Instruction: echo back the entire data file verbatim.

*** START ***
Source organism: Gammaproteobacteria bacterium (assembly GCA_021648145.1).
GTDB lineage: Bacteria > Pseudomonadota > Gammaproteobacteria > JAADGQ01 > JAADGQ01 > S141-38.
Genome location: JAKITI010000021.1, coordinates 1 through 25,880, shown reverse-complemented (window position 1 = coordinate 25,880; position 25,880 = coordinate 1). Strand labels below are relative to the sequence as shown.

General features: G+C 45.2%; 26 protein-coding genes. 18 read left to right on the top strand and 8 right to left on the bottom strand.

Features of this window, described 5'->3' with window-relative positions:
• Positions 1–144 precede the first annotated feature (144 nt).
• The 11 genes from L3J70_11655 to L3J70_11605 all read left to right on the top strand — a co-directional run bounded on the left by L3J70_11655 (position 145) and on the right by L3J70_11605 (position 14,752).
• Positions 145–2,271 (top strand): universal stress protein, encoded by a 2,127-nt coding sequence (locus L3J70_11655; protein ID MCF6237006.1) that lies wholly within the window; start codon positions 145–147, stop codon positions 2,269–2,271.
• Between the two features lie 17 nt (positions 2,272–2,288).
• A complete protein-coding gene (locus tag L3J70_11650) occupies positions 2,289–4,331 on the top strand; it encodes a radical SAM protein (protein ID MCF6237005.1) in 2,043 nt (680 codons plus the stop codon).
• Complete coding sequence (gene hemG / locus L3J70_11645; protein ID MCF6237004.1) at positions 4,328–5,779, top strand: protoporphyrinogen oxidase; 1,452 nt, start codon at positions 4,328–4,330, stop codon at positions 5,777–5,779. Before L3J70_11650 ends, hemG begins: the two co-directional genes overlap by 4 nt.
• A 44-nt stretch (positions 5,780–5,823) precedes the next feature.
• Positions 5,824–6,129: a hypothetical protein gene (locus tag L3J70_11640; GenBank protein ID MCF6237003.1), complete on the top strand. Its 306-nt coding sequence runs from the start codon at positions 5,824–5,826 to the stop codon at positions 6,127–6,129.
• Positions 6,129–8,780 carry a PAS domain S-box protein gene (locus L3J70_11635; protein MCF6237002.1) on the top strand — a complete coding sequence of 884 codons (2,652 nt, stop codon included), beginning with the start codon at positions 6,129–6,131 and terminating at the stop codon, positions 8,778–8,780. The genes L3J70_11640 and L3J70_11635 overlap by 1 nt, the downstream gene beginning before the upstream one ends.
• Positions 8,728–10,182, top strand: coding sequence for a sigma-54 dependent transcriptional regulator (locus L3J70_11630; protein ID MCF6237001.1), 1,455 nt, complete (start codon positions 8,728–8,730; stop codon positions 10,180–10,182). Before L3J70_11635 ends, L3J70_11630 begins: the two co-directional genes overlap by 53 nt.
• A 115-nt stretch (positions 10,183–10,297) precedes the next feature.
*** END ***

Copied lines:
Source organism: Gammaproteobacteria bacterium (assembly GCA_021648145.1).
GTDB lineage: Bacteria > Pseudomonadota > Gammaproteobacteria > JAADGQ01 > JAADGQ01 > S141-38.
Genome location: JAKITI010000021.1, coordinates 1 through 25,880, shown reverse-complemented (window position 1 = coordinate 25,880; position 25,880 = coordinate 1). Strand labels below are relative to the sequence as shown.

General features: G+C 45.2%; 26 protein-coding genes. 18 read left to right on the top strand and 8 right to left on the bottom strand.

Features of this window, described 5'->3' with window-relative positions:
• Positions 1–144 precede the first annotated feature (144 nt).
• The 11 genes from L3J70_11655 to L3J70_11605 all read left to right on the top strand — a co-directional run bounded on the left by L3J70_11655 (position 145) and on the right by L3J70_11605 (position 14,752).
• Positions 145–2,271 (top strand): universal stress protein, encoded by a 2,127-nt coding sequence (locus L3J70_11655; protein ID MCF6237006.1) that lies wholly within the window; start codon positions 145–147, stop codon positions 2,269–2,271.
• Between the two features lie 17 nt (positions 2,272–2,288).
• A complete protein-coding gene (locus tag L3J70_11650) occupies positions 2,289–4,331 on the top strand; it encodes a radical SAM protein (protein ID MCF6237005.1) in 2,043 nt (680 codons plus the stop codon).
• Complete coding sequence (gene hemG / locus L3J70_11645; protein ID MCF6237004.1) at positions 4,328–5,779, top strand: protoporphyrinogen oxidase; 1,452 nt, start codon at positions 4,328–4,330, stop codon at positions 5,777–5,779. Before L3J70_11650 ends, hemG begins: the two co-directional genes overlap by 4 nt.
• A 44-nt stretch (positions 5,780–5,823) precedes the next feature.
• Positions 5,824–6,129: a hypothetical protein gene (locus tag L3J70_11640; GenBank protein ID MCF6237003.1), complete on the top strand. Its 306-nt coding sequence runs from the start codon at positions 5,824–5,826 to the stop codon at positions 6,127–6,129.
• Positions 6,129–8,780 carry a PAS domain S-box protein gene (locus L3J70_11635; protein MCF6237002.1) on the top strand — a complete coding sequence of 884 codons (2,652 nt, stop codon included), beginning with the start codon at positions 6,129–6,131 and terminating at the stop codon, positions 8,778–8,780. The genes L3J70_11640 and L3J70_11635 overlap by 1 nt, the downstream gene beginning before the upstream one ends.
• Positions 8,728–10,182, top strand: coding sequence for a sigma-54 dependent transcriptional regulator (locus L3J70_11630; protein ID MCF6237001.1), 1,455 nt, complete (start codon positions 8,728–8,730; stop codon positions 10,180–10,182). Before L3J70_11635 ends, L3J70_11630 begins: the two co-directional genes overlap by 53 nt.
• A 115-nt stretch (positions 10,183–10,297) precedes the next feature.